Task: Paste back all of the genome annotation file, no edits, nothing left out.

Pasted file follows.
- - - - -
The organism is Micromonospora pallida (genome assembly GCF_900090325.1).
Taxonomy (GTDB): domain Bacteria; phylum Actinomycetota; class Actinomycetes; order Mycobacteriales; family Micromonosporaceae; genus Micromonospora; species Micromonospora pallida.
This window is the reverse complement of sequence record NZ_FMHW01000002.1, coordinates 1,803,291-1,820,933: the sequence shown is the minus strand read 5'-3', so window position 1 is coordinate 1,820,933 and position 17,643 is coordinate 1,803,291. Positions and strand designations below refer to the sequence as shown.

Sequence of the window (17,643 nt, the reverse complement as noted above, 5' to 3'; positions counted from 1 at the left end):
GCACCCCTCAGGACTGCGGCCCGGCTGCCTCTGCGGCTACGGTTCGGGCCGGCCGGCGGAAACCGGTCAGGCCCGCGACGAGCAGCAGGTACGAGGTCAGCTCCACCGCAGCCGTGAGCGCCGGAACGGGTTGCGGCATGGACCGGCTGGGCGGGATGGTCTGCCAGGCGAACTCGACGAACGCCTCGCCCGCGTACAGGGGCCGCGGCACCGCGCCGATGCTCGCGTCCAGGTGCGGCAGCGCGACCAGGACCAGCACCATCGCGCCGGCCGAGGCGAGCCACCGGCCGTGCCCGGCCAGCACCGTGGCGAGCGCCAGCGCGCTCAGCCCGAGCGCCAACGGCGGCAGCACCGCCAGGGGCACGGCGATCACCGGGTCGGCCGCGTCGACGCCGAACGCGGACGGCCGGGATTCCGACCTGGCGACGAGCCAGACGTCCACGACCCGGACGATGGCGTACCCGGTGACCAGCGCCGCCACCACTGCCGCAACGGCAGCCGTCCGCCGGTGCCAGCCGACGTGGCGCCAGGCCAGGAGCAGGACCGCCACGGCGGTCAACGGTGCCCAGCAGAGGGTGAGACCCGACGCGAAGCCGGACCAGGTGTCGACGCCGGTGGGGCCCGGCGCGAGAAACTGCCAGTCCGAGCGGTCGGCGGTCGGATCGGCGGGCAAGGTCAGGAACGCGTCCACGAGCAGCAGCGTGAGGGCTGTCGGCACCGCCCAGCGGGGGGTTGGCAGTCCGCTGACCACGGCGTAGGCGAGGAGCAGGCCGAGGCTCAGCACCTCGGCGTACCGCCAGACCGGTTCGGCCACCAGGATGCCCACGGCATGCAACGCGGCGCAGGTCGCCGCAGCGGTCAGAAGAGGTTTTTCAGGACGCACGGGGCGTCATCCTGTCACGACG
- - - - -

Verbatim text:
The organism is Micromonospora pallida (genome assembly GCF_900090325.1).
Taxonomy (GTDB): domain Bacteria; phylum Actinomycetota; class Actinomycetes; order Mycobacteriales; family Micromonosporaceae; genus Micromonospora; species Micromonospora pallida.
This window is the reverse complement of sequence record NZ_FMHW01000002.1, coordinates 1,803,291-1,820,933: the sequence shown is the minus strand read 5'-3', so window position 1 is coordinate 1,820,933 and position 17,643 is coordinate 1,803,291. Positions and strand designations below refer to the sequence as shown.

Sequence of the window (17,643 nt, the reverse complement as noted above, 5' to 3'; positions counted from 1 at the left end):
GCACCCCTCAGGACTGCGGCCCGGCTGCCTCTGCGGCTACGGTTCGGGCCGGCCGGCGGAAACCGGTCAGGCCCGCGACGAGCAGCAGGTACGAGGTCAGCTCCACCGCAGCCGTGAGCGCCGGAACGGGTTGCGGCATGGACCGGCTGGGCGGGATGGTCTGCCAGGCGAACTCGACGAACGCCTCGCCCGCGTACAGGGGCCGCGGCACCGCGCCGATGCTCGCGTCCAGGTGCGGCAGCGCGACCAGGACCAGCACCATCGCGCCGGCCGAGGCGAGCCACCGGCCGTGCCCGGCCAGCACCGTGGCGAGCGCCAGCGCGCTCAGCCCGAGCGCCAACGGCGGCAGCACCGCCAGGGGCACGGCGATCACCGGGTCGGCCGCGTCGACGCCGAACGCGGACGGCCGGGATTCCGACCTGGCGACGAGCCAGACGTCCACGACCCGGACGATGGCGTACCCGGTGACCAGCGCCGCCACCACTGCCGCAACGGCAGCCGTCCGCCGGTGCCAGCCGACGTGGCGCCAGGCCAGGAGCAGGACCGCCACGGCGGTCAACGGTGCCCAGCAGAGGGTGAGACCCGACGCGAAGCCGGACCAGGTGTCGACGCCGGTGGGGCCCGGCGCGAGAAACTGCCAGTCCGAGCGGTCGGCGGTCGGATCGGCGGGCAAGGTCAGGAACGCGTCCACGAGCAGCAGCGTGAGGGCTGTCGGCACCGCCCAGCGGGGGGTTGGCAGTCCGCTGACCACGGCGTAGGCGAGGAGCAGGCCGAGGCTCAGCACCTCGGCGTACCGCCAGACCGGTTCGGCCACCAGGATGCCCACGGCATGCAACGCGGCGCAGGTCGCCGCAGCGGTCAGAAGAGGTTTTTCAGGACGCACGGGGCGTCATCCTGTCACGACG